Retrieving Data from an Audit Table

Means of retrieval

I tested five methods of retrieving prices for all products
as they were 30 days ago from the PriceHistories table:

1) Using a
subquery to determine which record for each product is the correct one for 30
days ago. The subquery selects the maximum DateEntered that is less than 30
days for each product. In this article, I will refer to this method as subquery(max).

  select p.ProductID,

        
p.Name,

        
p.Description,

        
prc.Price

   
from Products p

   
join PriceHistories prc

     
on p.ProductID = prc.ProductID

   where DateEntered   = (select max(DateEntered)

                           
from PriceHistories

                          
where ProductID =
p.ProductID

                            
and DateEntered <
dateadd(dd, -30, getdate()))

2) Using a
subquery to determine which record for each product is the correct one for 30
days ago. The subquery selects the top 1 DateEntered that is less than 30 days,
ordering by DateEntered descending. In this article, I will refer to this
method as subquery(top).

  select
p.ProductID,

        
p.Name,

        
p.Description,

        
prc.Price

   
from Products p

   
join PriceHistories prc

     
on p.ProductID = prc.ProductID

   where DateEntered   = (select top 1
DateEntered

                           
from PriceHistories

                          
where ProductID =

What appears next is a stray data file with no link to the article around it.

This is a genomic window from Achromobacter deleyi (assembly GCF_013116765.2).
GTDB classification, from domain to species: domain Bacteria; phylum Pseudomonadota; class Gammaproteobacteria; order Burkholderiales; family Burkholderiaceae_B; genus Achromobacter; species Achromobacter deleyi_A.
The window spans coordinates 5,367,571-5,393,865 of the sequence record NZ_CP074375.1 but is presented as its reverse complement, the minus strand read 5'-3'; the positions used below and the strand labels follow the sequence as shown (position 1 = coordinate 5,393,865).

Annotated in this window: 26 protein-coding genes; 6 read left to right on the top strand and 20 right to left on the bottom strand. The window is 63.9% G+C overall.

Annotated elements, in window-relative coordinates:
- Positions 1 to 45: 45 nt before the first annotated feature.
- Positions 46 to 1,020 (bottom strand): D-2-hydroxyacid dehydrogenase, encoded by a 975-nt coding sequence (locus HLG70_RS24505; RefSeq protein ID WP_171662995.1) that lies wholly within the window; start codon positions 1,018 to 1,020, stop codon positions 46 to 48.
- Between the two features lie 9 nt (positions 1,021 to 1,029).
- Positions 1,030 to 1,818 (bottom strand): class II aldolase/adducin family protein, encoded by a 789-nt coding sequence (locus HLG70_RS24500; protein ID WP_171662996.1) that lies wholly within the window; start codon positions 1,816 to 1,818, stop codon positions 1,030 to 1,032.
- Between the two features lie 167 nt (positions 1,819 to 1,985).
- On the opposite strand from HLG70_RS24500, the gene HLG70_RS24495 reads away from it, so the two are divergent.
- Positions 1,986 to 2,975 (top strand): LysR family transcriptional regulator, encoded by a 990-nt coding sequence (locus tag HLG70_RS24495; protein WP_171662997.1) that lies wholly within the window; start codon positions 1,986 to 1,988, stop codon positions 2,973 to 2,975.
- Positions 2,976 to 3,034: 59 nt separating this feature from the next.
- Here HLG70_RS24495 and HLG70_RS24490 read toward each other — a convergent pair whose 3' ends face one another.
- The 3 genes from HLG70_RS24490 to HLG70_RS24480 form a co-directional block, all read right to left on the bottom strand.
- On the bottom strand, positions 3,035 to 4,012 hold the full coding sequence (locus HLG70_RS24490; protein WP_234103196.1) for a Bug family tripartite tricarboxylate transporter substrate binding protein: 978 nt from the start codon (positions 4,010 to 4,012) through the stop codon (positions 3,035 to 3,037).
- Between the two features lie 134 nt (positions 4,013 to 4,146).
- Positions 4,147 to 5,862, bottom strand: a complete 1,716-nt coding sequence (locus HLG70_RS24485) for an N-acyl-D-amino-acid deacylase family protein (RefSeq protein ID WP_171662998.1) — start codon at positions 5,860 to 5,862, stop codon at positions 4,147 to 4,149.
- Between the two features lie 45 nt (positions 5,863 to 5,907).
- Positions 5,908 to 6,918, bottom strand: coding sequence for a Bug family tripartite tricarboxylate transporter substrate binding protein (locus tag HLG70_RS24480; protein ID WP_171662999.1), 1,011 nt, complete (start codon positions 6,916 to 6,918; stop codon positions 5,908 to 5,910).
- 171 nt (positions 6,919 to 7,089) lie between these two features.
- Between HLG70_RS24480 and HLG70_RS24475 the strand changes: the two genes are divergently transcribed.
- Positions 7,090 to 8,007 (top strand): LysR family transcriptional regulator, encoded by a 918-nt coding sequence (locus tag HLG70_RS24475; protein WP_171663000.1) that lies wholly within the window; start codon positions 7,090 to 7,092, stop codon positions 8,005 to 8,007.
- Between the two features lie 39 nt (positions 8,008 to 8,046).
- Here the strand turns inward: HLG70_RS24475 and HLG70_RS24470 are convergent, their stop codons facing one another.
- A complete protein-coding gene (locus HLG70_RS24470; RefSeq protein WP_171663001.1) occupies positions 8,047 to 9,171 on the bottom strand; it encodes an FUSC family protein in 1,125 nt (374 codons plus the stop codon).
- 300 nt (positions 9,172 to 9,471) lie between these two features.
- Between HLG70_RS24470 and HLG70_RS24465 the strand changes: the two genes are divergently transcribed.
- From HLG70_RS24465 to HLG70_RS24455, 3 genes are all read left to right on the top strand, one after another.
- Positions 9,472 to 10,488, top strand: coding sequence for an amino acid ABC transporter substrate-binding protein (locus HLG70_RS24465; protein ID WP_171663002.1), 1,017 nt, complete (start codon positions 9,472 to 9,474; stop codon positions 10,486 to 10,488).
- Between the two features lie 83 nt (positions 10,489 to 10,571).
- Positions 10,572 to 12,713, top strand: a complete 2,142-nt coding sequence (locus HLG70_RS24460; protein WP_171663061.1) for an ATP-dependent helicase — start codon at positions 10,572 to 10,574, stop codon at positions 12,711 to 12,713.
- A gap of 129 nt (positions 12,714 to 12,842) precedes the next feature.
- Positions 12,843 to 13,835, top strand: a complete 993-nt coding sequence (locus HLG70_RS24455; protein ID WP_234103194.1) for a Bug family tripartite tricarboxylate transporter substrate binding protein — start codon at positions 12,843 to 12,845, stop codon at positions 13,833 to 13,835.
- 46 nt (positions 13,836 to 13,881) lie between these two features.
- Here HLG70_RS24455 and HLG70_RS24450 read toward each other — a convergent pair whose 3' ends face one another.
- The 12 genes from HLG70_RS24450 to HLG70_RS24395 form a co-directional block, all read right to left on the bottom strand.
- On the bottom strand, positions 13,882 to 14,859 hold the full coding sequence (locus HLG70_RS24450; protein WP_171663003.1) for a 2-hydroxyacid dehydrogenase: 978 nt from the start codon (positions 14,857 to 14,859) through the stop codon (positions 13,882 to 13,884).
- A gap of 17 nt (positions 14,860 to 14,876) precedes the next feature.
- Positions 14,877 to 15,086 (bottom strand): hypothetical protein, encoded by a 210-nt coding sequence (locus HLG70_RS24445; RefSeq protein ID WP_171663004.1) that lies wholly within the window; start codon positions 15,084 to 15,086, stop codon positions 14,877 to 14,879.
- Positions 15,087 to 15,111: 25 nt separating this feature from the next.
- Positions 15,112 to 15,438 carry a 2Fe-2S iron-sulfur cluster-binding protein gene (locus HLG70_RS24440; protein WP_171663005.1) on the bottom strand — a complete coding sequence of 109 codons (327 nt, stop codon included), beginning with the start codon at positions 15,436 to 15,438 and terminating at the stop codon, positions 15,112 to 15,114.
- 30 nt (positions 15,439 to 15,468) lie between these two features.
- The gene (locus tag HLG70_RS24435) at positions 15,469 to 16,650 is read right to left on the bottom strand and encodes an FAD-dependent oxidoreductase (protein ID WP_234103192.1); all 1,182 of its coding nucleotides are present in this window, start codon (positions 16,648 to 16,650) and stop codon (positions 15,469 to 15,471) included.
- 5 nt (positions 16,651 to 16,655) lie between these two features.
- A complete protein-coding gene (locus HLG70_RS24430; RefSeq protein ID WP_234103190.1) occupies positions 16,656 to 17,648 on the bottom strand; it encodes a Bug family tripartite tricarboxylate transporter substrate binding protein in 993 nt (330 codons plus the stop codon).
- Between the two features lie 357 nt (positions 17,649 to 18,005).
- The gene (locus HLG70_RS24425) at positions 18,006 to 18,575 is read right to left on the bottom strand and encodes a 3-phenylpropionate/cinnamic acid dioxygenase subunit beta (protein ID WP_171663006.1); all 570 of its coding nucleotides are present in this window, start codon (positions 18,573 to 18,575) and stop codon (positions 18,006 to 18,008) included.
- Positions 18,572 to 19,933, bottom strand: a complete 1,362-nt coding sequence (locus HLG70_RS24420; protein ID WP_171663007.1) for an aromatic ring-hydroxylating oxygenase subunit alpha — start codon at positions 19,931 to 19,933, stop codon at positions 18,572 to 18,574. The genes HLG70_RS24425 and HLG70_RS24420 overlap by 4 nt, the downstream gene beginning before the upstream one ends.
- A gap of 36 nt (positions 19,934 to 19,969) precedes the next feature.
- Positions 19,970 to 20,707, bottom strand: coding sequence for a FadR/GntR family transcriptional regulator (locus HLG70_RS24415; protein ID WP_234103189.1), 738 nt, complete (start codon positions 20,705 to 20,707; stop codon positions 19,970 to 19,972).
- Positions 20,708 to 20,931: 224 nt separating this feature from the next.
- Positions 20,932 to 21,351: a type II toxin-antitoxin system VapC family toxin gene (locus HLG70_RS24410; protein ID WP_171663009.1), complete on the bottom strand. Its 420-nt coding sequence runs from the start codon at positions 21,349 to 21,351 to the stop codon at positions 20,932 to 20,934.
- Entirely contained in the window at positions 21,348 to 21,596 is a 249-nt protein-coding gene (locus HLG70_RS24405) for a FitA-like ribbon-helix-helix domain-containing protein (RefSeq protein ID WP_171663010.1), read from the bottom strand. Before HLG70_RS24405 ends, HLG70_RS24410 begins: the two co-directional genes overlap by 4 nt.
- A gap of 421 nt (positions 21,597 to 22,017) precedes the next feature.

p.ProductID

                            
and DateEntered <
dateadd(dd, -30, getdate())

                           
order by
DateEntered desc)

3) Using cross
apply
, as show by Grant Fritchey during his session on the optimizer in SQL
Pass summit 2009. The Products table is cross applied against the most recent
record of PriceHistories that is older than 30 days.

  select p.ProductID,

        
p.Name,

        
p.Description,

        
prc.Price

   
from Products p

   cross apply (select top (1) Price

                 
from PriceHistories

                
where ProductID =
p.ProductID

                  
and DateEntered <
dateadd(dd, -30, getdate())

                
order by
DateEntered desc)
as prc

4)  Using string
manipulation
. Concatenate the DateEntered with the price and use this
concatenation to determine the greatest DateEntered that is less than 30 days.
Return the substring of the concatenation that represents only the price.

  select p.ProductID,

        
p.Name,

        
p.Description,

        
substring(max(convert(nvarchar(23), prc.DateEntered, 121) + convert (nvarchar(10), prc.Price)), 24, 8) Price

   
from Products p

   
join PriceHistories prc

     
on p.ProductID = prc.ProductID

   where DateEntered <
dateadd(dd, -30, getdate())

   group by p.ProductID,

           
p.Name,

           
p.Description

5) Using the rownumber
function in a common table expression to select the first record that older
than 30 days for each product, ordered by DateEntered.

;with
RankedPriceHistories

as (

  select row_number() over(partition by ProductID

                              
order by DateEntered
desc) Rank,

 
Price,

 
ProductID

  from PriceHistories

  where DateEntered <
dateadd(dd, -30, getdate()))

  select p.ProductID,

        
p.Name,

        
p.Description,

        
prc.Price

   
from Products p

   
join RankedPriceHistories prc

   
  on p.ProductID
= prc.ProductID

  where prc.Rank = 1

Continues…

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